Imagine that you are listening to a violin-piano recital. Think about all the things that take place before the duo actually starts to play.

The musicians enter on stage. Applause. The pianist strikes middle “A”, thereby establishing the Standard (probably 440 Hz). The violinist tunes his “A” string in accord with the piano. Thereupon he tunes the other strings to this now common standard. The concert can begin!

In this simple, commonplace situation we see a world of meaning. The theme here is tuning, being in tune, and it is not without interesting variations. Witness the different levels in operation.

1) Violinist tunes his “A” according to the piano
2) Violinist tunes his other strings to that “A”

1) means that there is accord within the group, in this case a group of two. 2) means that there is internal accord (harmony) within the solitary instrument.

Actually, this tuning business starts much earlier. For example, the piano has to be tuned before the concert. In this simple act we can see an example of a beautiful guiding principle in music. If we had the same prosaic, quantitative thinking (focusing of efficiency and saving time) in music as we generally have in society, the piano tuner would approach the pianist before the concert, and ask: “Tell me, which keys are you going to play on tonight? No use tuning strings that aren’t used….”

That would be a bad joke. Of course every string is tuned. Not only because it would be disrespectful to do otherwise, but also because the unstruck strings contribute to the overall sound. Overtones, undertones — every string matters.

There are more aspects to consider. The two musicians not only have to tune their instruments, they also have to be in tune as musicians. One cannot play in a wildly romantic manner while the other goes for dry objectivity; they have to find a mean.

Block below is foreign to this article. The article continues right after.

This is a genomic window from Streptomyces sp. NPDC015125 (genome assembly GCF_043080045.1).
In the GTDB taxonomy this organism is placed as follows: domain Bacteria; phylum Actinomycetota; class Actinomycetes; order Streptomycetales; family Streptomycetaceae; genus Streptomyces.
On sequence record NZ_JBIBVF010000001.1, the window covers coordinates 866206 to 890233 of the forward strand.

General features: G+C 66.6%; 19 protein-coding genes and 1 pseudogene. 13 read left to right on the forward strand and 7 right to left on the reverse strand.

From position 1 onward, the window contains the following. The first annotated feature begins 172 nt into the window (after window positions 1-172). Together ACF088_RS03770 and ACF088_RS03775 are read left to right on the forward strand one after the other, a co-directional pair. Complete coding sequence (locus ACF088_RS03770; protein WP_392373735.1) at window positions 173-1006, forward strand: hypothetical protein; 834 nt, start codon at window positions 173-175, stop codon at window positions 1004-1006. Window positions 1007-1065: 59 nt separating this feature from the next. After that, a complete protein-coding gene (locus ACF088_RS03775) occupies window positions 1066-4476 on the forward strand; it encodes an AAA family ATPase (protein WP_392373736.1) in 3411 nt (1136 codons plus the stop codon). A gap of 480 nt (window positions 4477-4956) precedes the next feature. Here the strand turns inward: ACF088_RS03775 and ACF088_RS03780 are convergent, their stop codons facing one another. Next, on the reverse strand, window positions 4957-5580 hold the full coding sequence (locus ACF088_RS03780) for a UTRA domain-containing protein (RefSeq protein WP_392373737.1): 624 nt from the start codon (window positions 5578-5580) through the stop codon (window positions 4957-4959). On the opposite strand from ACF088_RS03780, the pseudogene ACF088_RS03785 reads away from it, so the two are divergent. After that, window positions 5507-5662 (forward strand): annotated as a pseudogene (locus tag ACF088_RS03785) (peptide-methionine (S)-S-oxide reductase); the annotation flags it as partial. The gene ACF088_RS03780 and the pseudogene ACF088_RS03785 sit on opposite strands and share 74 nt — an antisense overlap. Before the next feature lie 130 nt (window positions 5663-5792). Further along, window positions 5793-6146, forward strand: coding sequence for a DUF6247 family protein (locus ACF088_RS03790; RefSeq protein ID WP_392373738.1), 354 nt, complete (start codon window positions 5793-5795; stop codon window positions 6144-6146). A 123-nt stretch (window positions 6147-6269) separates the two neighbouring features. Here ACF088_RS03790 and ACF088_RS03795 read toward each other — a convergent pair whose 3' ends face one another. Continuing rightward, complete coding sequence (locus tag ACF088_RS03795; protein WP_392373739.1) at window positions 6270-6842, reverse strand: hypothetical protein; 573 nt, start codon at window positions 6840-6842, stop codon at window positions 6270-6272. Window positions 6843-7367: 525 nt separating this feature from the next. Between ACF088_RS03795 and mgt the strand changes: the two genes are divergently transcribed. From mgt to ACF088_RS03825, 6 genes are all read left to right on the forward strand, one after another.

Of course, many musicians play together exactly because they have similar musical temperaments. But you cannot always choose your partner. You might have to play with somebody who has a totally different view of the music. The tuning process then becomes more difficult; one or both sides will have to compromise, or at least meet on the bridge.

But it is not just you and the other musician(s) who have to harmonize. You also have to tune yourself to the music, and the composer. You and your partner may form a wonderful team playing a hideous Beethoven; in tune with each other but not with Ludvig.

Or the other way round. There are rock groups and even string quartets where the members don’t speak to each other, even travel in separate cars. They are obviously not in tune as persons, but during the concert they nevertheless play the same piece – in the same tempo – in the same key! Even people who are not on speaking terms regard music as a common, almost sacred zone. Cease fire!

Then we have the room. You have to take acoustics into consideration, too. That’s one more tuning process. You don’t play the same way in an intimate salon as in Carnegie Hall.

And the room is filled, hopefully, with listeners, people. Another factor to harmonize with, acoustically and psychologically. The audience can be seen as, and treated as, an instrument; a many-headed, many-stringed lyre. Especially in rock and jazz music there is much playing on this instrument. (Shall we call it “Audie-phone”?) Sometimes even more than on the regular instruments…

So now we have a whole series of “strings” to tune. The musician, the instrument, the instruments together, the musicians together, the music, the room, the audience. Out of this increasingly complex model I want to single out three factors. Let us call them the Individual (1), the Group (2), and the Whole (3).

In terms of Musica instrumentalis this could mean (1) one instrument, (2) all instruments, and (3) the room. Or (1) musician, (2) all musicians and (3) all musicians and the audience.

Seen on the level of Musica humana (the music of Man) this could mean (1) a single human being, (2) a group (small or large; a couple, a family, circle of friends, nation, etc.) and (3) the Earth (a classical Whole). (3) could also be the solar system.

Footnote: Boethius says there are three kinds of music: Musica instrumentalis (what we nowadays term music: playing, singing, sounds, CD-s. etc. This is all we have nowadays.), Musica humana (the music of man, not very clearly explained as I remember, the subject of my studies), and Musica mundana (the music of the world, what we call the “music of the spheres”, something very abstract and probably meaningless for most of us.).

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[An older text from my first attempts to get to grips with the “music of man”, Musica humana. See footnote for reference to Boethius, from whom the term Musica humana stems.]

This is a basic factor representing BREADTH, the opposite of narrowness or monomania. Staying on the level of Musica instrumentalis*, I want to point out three kinds of breadth.